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Sprint Spectrum, L.P. v. Zoning Board of Adjustment of the Borough of Leonia

May 28, 2003


On appeal from the Superior Court of New Jersey, Law Division, Bergen County, BER-L-4344-01.

Before Judges Skillman, Lefelt and Winkelstein.

The opinion of the court was delivered by: Winkelstein, J.A.D.


Argued April 9, 2003

In this opinion we examine the reasonableness of a zoning board's denial of a telecommunications carrier's use variance request. Plaintiff Sprint Spectrum, L.P., applied to the Borough of Leonia Board of Adjustment (Board) for a variance to affix nine small antennas to the roof of an existing five-story apartment building located in a residential zone. The Board found that the introduction of the telecommunications equipment was contrary to the Borough's master plan and zoning plan and, accordingly, denied the application. The Law Division reversed, granting Sprint use, height and rear yard variances. The Board has appealed.*fn1 Because the proposed telecommunications facilities will serve the general welfare, its benefits to the public will outweigh its potential detriments, and locating the equipment in a residential zone will not substantially impair the intent and purpose of the zone plan or ordinance, we affirm the Law Division.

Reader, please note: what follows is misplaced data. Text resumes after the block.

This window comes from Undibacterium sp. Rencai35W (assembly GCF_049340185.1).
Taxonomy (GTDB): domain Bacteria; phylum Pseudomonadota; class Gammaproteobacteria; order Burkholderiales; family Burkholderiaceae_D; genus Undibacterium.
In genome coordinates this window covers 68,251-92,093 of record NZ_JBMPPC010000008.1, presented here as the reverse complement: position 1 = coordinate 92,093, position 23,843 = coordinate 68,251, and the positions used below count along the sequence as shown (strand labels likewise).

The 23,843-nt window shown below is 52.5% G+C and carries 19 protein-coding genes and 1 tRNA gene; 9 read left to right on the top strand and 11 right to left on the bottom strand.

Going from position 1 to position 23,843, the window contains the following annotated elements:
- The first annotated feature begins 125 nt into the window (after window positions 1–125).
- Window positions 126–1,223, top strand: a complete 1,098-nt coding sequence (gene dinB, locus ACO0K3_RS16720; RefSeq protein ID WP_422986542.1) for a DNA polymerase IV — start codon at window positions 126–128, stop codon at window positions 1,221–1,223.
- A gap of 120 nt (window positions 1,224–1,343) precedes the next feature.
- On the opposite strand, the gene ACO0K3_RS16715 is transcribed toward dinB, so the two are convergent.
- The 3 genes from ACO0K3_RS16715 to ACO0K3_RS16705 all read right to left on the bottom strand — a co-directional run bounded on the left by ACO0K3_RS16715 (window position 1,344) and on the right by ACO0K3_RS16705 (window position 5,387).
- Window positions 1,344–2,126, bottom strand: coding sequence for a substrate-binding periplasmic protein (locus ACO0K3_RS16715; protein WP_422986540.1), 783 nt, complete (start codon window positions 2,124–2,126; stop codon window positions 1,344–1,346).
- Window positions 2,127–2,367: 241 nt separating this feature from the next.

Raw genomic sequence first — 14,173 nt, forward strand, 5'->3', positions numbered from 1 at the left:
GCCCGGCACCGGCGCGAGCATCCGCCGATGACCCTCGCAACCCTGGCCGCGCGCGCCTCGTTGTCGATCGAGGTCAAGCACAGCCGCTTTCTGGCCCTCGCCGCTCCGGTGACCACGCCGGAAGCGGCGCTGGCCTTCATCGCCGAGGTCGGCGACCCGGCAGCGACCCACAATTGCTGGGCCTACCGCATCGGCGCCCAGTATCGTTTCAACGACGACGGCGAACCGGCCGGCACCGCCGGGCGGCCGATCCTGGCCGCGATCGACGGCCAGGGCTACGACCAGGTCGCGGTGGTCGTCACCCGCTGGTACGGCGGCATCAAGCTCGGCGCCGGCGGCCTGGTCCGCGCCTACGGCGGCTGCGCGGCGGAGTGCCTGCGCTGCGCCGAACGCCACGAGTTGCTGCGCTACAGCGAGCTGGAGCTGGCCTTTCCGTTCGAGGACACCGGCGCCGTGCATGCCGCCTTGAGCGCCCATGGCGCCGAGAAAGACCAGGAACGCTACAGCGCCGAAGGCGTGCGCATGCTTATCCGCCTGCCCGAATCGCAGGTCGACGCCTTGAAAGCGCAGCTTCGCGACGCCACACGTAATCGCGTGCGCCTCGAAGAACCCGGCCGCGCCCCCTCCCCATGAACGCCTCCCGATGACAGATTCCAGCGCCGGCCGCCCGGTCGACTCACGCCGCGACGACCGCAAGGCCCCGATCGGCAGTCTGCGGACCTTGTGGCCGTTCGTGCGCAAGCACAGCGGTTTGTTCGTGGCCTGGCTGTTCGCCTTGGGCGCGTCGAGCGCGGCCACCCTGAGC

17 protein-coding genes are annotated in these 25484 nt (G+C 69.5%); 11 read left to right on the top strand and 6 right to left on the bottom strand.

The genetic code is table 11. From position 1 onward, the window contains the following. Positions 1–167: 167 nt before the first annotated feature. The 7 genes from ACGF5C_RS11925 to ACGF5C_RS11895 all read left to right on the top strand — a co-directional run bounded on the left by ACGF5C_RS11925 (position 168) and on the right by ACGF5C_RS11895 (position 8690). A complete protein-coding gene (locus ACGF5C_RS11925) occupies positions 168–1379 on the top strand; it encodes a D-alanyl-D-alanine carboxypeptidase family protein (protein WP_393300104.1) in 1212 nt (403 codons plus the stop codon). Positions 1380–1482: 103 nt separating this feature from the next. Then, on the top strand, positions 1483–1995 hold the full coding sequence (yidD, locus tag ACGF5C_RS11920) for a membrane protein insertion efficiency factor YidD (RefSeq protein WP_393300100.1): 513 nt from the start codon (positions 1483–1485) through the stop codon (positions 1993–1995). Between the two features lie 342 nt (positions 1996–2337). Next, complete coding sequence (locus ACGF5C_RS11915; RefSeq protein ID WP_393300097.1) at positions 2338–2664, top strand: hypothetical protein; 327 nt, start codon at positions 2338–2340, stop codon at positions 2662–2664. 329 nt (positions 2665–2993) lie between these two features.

Sprint is licensed by the Federal Communications Commission (FCC) to provide wireless telecommunications services known as personal communication services (PCS). It has applied for use, height and rear yard variances*fn2 to construct telecommunications facilities on the roof of a building at 222 Christie Street in Leonia. The property is an irregularly-shaped lot located on the corner of Christie Street and Broad Avenue, and improved with a five-story residential apartment building. The lot is located partially within the A-4 Single Family Residential zoning district, and partially within the B Multiple Family Residential zoning district.

Sprint seeks to install nine wireless antennas, along with an equipment platform, cabinet modules, cell equipment and fans, on the apartment building roof. The antennas are approximately 48 inches long, 8 inches wide, and 2.5 inches thick.

Single-family residences are located west of and directly across Broad Avenue from the property. To the north, 500 to 1100 feet from the property, lies the business zoning district. South of the multiple-family zoning district along Broad Avenue are single-family zoning districts.

The apartment building is set back twenty-five feet from Broad Avenue, and approximately ten feet from Christie Street. The application requires a use variance because telecommunications equipment is not permitted in any zone in the municipality.*fn3 Although the maximum height permitted in either the A-4 or B zone is 35 feet, the existing building rises approximately 60 feet above grade; installation of the antennas will not extend beyond the height of the parapets on the roof.

A rear yard setback variance is necessary because three of the antennas would be set back 7.6 feet from the property line, while the zoning district requires a 35-foot setback.